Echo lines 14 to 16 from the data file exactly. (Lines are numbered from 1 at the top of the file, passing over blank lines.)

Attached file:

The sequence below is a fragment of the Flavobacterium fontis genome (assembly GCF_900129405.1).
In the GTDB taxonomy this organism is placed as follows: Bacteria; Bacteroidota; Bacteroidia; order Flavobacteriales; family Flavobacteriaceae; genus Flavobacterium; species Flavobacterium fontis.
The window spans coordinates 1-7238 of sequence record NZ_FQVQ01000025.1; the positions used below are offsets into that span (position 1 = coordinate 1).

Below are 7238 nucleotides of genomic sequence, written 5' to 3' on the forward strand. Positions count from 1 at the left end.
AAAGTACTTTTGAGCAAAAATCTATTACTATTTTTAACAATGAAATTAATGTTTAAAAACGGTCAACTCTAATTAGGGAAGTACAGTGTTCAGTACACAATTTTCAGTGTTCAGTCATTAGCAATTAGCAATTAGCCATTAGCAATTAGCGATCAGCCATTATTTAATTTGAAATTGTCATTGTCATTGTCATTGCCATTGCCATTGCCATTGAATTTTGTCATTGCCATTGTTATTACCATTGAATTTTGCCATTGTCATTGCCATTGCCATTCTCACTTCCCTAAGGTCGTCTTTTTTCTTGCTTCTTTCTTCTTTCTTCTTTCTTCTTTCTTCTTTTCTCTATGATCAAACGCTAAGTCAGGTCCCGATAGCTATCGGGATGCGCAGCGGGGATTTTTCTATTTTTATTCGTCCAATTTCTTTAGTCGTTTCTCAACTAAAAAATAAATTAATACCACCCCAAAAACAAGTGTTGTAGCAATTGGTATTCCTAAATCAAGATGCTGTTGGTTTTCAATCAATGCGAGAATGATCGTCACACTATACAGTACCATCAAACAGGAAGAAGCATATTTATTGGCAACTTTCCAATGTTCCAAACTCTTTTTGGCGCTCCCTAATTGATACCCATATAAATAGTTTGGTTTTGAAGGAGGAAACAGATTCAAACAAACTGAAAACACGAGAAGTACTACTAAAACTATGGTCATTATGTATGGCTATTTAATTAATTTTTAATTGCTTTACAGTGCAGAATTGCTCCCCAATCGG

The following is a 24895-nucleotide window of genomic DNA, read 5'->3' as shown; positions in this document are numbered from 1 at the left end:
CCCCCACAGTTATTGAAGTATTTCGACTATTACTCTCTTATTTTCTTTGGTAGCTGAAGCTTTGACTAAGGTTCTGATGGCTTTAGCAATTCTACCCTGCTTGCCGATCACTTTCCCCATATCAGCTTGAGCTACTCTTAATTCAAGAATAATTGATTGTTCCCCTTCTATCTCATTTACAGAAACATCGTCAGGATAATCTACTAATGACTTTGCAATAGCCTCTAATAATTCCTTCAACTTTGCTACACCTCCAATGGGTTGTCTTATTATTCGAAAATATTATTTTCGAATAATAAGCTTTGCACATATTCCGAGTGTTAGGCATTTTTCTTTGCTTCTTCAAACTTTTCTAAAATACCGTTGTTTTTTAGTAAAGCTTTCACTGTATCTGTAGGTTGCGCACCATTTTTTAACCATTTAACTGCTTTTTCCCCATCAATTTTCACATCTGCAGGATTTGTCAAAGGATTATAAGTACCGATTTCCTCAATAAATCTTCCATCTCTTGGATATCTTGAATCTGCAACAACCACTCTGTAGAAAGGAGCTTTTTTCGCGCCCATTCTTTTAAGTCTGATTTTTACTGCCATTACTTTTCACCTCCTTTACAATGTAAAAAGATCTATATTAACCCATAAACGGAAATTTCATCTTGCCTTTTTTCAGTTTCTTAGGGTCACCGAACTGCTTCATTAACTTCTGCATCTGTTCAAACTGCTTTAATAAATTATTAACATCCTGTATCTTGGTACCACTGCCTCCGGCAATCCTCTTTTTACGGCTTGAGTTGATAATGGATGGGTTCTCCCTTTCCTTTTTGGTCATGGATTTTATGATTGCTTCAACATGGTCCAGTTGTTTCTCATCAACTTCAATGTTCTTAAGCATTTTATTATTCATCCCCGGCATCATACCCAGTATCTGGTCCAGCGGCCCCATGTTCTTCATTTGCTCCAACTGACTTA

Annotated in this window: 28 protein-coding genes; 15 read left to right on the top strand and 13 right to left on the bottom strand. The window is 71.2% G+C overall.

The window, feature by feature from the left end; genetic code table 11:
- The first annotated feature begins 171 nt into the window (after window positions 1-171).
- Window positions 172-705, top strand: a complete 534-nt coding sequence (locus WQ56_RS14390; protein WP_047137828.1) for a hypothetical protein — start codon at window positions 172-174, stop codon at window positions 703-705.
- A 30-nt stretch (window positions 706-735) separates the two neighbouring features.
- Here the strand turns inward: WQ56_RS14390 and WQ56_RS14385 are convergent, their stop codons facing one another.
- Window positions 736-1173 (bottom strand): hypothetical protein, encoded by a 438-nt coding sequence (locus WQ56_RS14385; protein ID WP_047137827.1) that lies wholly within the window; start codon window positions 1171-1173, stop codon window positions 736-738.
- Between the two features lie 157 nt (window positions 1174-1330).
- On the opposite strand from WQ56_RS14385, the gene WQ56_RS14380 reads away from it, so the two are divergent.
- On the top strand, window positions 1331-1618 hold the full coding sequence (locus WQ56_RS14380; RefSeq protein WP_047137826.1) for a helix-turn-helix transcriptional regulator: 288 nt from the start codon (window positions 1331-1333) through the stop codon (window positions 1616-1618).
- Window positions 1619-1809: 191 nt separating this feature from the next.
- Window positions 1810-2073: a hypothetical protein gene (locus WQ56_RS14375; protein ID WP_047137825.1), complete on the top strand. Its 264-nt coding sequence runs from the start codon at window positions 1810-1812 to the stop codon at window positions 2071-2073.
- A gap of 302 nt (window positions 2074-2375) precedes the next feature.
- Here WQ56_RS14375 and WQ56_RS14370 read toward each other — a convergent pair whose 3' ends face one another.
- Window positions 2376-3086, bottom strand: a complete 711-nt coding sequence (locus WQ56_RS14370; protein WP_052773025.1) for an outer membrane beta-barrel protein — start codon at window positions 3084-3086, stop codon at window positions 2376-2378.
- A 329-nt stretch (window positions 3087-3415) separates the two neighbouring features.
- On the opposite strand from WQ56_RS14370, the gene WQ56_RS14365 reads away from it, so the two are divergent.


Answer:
- Window positions 736-1173 (bottom strand): hypothetical protein, encoded by a 438-nt coding sequence (locus WQ56_RS14385; protein ID WP_047137827.1) that lies wholly within the window; start codon window positions 1171-1173, stop codon window positions 736-738.
- Between the two features lie 157 nt (window positions 1174-1330).
- On the opposite strand from WQ56_RS14385, the gene WQ56_RS14380 reads away from it, so the two are divergent.